After the Second World War large-scale rebuilding in parts of Highbury replaced bombed buildings and provided new municipal housing. Some villas that had not been modernised were demolished to make way for yet more municipal housing; some buildings had to be listed to protect them. Following the property boom in the early 1980s, there has been some gentrification in the area[4] and the council has begun selling some of the grand villas to private developers who have the finances to restore them, e.g. in 2004 Islington council sold four buildings on Highbury New Park to developers for £1 million each.

The Highbury Community Association (HCA) was formed in 1997. Since then, the HCA has grown to represent residents and businesses in Highbury, Lower Holloway and Finsbury Park. The HCA campaigns on many different aspects of living and working in this area of North Islington in London.

Arsenal Stadium[edit]

The Clock End, Arsenal Stadium in 2005; since demolished.

In 1913 Woolwich Arsenal F.C. moved north to Highbury, dropping Woolwich from its name. Their chairman Sir Henry Norris took a 20-year lease on part of the grounds of St John’s Hall for £20,000. The new Arsenal Stadium (also called Highbury) was built there. St John’s Hall, originally called Highbury College (of Divinity), was built in 1825 on what is now Aubert Park and was a grand ionic-style building, reminiscent of the British Museum. St John’s Hall burnt down in 1946 and was replaced by a block of flats.

The club prospered and by 1925 had purchased the freehold. Arsenal's subsequent success made Highbury well known, albeit initially with depressing effect on nearby housing. In 2006 the club moved to Ashburton Grove on the west side of Drayton Park in Highbury. The old stadium was converted into a luxury housing complex known as Highbury Square, with the two listed main stands being converted into apartments, ensuring their original exteriors remained almost entirely preserved. The unlisted North Bank and Clock End stands have been demolished to make way for entirely new apartment blocks. The pitch has been converted into a garden, with private gym and swimming pool located underneath it. Today, property in the area around the old Highbury stadium is highly sought after, and prices for apartments within the stadium start at £300k.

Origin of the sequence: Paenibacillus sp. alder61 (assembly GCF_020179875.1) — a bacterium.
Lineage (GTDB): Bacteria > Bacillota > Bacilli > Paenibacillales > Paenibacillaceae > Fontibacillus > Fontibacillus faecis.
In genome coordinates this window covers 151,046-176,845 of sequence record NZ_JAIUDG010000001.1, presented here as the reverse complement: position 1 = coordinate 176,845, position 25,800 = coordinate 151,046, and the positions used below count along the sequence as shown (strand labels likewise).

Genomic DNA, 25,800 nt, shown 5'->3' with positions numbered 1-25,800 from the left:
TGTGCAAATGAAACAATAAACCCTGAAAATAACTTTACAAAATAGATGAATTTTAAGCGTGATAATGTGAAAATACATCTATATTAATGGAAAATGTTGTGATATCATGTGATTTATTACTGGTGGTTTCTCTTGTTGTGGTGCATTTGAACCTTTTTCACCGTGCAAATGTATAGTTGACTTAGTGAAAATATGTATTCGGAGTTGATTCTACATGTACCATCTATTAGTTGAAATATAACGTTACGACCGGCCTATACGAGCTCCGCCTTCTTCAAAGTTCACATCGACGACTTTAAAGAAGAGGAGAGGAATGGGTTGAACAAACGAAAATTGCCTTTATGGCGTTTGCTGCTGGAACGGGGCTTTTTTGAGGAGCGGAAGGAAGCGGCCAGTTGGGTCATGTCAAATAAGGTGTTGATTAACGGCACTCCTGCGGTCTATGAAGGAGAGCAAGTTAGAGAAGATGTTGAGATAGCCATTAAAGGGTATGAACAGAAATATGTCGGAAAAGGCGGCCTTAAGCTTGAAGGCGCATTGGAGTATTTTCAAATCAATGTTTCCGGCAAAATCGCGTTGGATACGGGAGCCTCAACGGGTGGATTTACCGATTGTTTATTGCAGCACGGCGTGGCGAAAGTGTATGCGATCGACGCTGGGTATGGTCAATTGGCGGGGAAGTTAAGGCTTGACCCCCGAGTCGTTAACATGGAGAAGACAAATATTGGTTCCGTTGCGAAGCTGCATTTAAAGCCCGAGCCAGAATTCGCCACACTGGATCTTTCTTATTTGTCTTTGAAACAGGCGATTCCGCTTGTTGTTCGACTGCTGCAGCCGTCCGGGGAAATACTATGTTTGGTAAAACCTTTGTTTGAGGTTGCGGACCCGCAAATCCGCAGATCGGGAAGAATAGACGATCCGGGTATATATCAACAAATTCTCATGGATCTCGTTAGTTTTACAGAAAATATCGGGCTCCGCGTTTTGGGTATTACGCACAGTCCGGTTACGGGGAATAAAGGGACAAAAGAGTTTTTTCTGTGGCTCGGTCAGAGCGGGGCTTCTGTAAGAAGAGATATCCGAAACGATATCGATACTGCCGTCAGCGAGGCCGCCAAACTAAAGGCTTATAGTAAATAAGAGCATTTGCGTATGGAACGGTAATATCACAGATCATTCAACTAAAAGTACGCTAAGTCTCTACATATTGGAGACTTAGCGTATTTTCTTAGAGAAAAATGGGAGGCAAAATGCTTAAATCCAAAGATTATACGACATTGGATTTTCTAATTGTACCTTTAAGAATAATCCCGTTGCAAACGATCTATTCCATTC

Highbury in the arts[edit]

For 40 years from 1965, Highbury New Park was home to Wessex Studios. Created by Beatles producer Sir George Martin (who grew up on Drayton Park in Highbury), the studios saw the recording of some of the best-known albums created by bands including Queen, Genesis, the Rolling Stones, the Sex Pistols and the Clash. The building is now a block of residential apartments called "The Recording Studio" and located at 106, Highbury New Park. (Refs: George Martin speaking on BBC Radio 4's Desert Island Discs; The Independent, 3 November 2004; the "Queen – Days of our Lives" documentary screened by BBC4 in April 2012.)